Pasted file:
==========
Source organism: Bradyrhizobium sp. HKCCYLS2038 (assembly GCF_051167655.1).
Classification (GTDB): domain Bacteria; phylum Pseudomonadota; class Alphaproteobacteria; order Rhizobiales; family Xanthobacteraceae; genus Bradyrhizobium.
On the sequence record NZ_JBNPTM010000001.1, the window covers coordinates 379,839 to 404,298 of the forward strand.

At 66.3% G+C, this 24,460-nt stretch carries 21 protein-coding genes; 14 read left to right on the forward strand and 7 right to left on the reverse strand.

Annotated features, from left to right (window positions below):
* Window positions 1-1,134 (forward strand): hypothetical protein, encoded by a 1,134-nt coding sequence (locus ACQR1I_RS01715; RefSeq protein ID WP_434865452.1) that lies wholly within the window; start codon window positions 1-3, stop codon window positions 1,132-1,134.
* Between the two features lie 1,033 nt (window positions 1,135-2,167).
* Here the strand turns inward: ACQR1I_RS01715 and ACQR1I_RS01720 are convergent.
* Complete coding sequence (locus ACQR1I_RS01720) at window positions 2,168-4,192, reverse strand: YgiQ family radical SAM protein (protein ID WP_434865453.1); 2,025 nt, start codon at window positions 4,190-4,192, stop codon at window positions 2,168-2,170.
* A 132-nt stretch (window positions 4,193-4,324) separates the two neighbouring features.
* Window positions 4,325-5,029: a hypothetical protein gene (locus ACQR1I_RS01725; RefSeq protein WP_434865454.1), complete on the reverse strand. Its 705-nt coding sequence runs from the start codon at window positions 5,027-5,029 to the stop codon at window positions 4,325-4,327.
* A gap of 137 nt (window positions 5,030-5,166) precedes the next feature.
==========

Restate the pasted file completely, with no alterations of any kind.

Source organism: Bradyrhizobium sp. HKCCYLS2038 (assembly GCF_051167655.1).
Classification (GTDB): domain Bacteria; phylum Pseudomonadota; class Alphaproteobacteria; order Rhizobiales; family Xanthobacteraceae; genus Bradyrhizobium.
On the sequence record NZ_JBNPTM010000001.1, the window covers coordinates 379,839 to 404,298 of the forward strand.

At 66.3% G+C, this 24,460-nt stretch carries 21 protein-coding genes; 14 read left to right on the forward strand and 7 right to left on the reverse strand.

Annotated features, from left to right (window positions below):
* Window positions 1-1,134 (forward strand): hypothetical protein, encoded by a 1,134-nt coding sequence (locus ACQR1I_RS01715; RefSeq protein ID WP_434865452.1) that lies wholly within the window; start codon window positions 1-3, stop codon window positions 1,132-1,134.
* Between the two features lie 1,033 nt (window positions 1,135-2,167).
* Here the strand turns inward: ACQR1I_RS01715 and ACQR1I_RS01720 are convergent.
* Complete coding sequence (locus ACQR1I_RS01720) at window positions 2,168-4,192, reverse strand: YgiQ family radical SAM protein (protein ID WP_434865453.1); 2,025 nt, start codon at window positions 4,190-4,192, stop codon at window positions 2,168-2,170.
* A 132-nt stretch (window positions 4,193-4,324) separates the two neighbouring features.
* Window positions 4,325-5,029: a hypothetical protein gene (locus ACQR1I_RS01725; RefSeq protein WP_434865454.1), complete on the reverse strand. Its 705-nt coding sequence runs from the start codon at window positions 5,027-5,029 to the stop codon at window positions 4,325-4,327.
* A gap of 137 nt (window positions 5,030-5,166) precedes the next feature.